Post written by UNH student and Seacoast Eat Local intern Meriah M.
Your local convenience store is probably familiar to you for the many times you’ve stopped for a cup of coffee, a pack of gum, or your favorite candy bar. You probably don’t find yourself shopping for groceries among the air fresheners and snack mixes. For one reason, these items cost more than they do at the local grocery store, and for another, in most instances, you can’t find the fruits, vegetables, meats, or dairy products that you need to prepare a balanced meal.
However, across the United States, there are many people for which these stores are some of the only options to regularly buy food. These areas are known as food deserts, which the USDA defines as areas where people have limited access to a variety of healthy and affordable food. Living in a food desert makes a person more likely to experience food insecurity, even when receiving food assistance because there are few places to use SNAP benefits (food stamps) where nutritious food is available.
New Hampshire’s food landscape is defined by the state’s rural communities and limited public transportation options, which creates a challenge for many low-income families looking to shop for healthy groceries. Using the USDA’s Economic Research Service Food Access Research Atlas, census tracts (a geographic region used for understanding the demographics of a portion of a county) that have low-income and low-access qualities can be identified (see picture).
Decoding the Food Access Map (pictured): Tracts highlighted in green, including parts of almost every county in New Hampshire, contain areas that are characterized by low-income and low-access, meaning that a significant number of residents are more than one mile from the nearest supermarket in urban settings or more than ten miles from the nearest supermarket in rural settings. Additionally, tracks highlighted in yellow show areas where lack of vehicle access poses a challenge to residents, with the regions having either more than 100 housing units do not have a vehicle and are more than ½ mile from the nearest supermarket, or a significant number or share of residents are more than 20 miles from the nearest supermarket.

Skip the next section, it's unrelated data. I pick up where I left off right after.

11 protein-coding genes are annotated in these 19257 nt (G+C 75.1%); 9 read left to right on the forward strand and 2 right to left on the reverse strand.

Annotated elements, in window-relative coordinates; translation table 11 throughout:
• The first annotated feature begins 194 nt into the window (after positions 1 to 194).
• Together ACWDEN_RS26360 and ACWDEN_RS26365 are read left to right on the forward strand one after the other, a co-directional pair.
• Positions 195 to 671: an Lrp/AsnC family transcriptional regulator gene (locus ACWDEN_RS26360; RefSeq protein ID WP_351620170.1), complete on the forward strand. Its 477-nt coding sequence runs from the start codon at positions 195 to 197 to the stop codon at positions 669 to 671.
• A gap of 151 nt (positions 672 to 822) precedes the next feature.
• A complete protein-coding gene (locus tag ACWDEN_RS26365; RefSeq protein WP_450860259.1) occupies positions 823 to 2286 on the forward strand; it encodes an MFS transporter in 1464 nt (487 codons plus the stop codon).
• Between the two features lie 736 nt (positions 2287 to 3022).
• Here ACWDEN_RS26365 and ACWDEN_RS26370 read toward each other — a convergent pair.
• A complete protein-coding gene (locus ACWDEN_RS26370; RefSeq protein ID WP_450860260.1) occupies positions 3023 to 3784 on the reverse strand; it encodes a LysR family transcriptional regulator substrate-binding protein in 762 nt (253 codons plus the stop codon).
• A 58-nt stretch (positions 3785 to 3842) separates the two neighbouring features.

There are many areas in New Hampshire where people have limited access to nutritious food, some areas are served exclusively by convenience stores, which do not stock fruit and vegetables to the extent that grocery stores do. A 2010 report from UNH’s Carsey School of Public Policy found a correlation in the state where areas that have lower food access also have higher rates of health conditions like diabetes and obesity, which are linked to diet. These adverse effects of lack of food access have prompted innovative ways to make healthy food available in underserved areas.
In Hawaii, a local organization has pioneered online shopping experiences that empower SNAP recipients to buy locally produced fruit, vegetable, meat, and dairy products online. A similar program supported by the USDA operates in New York, however, instead of local retailers, the food will be supplied by Amazon, ShopRite, and Walmart.
Right here in New Hampshire, Seacoast Eat Local is bringing food access to residents with the Seacoast Area Mobile Market (SAMM). The SAMM serves seacoast communities that have high concentrations of low-income or at-risk residents, are designated as being at higher risk for food insecurity, or have a reportedly high number of residents with lack of access to consistent means of transportation — targeting some of the green and yellow areas of the food access map. As with the stationary farmers’ markets, shoppers can use their SNAP benefits to purchase food at the SAMM and participate in the Granite State Market Match program, receiving a dollar for dollar match to double their purchasing power of fruits and vegetables.
In areas where food options are limited to convenience stores, the Seacoast Area Mobile Market serves as an important access point for nutritious foods that everyone should have as part of their diet, regardless of their geographic location or income level.
Follow the Seacoast Area Mobile Market on Instagram @SAMMVAN!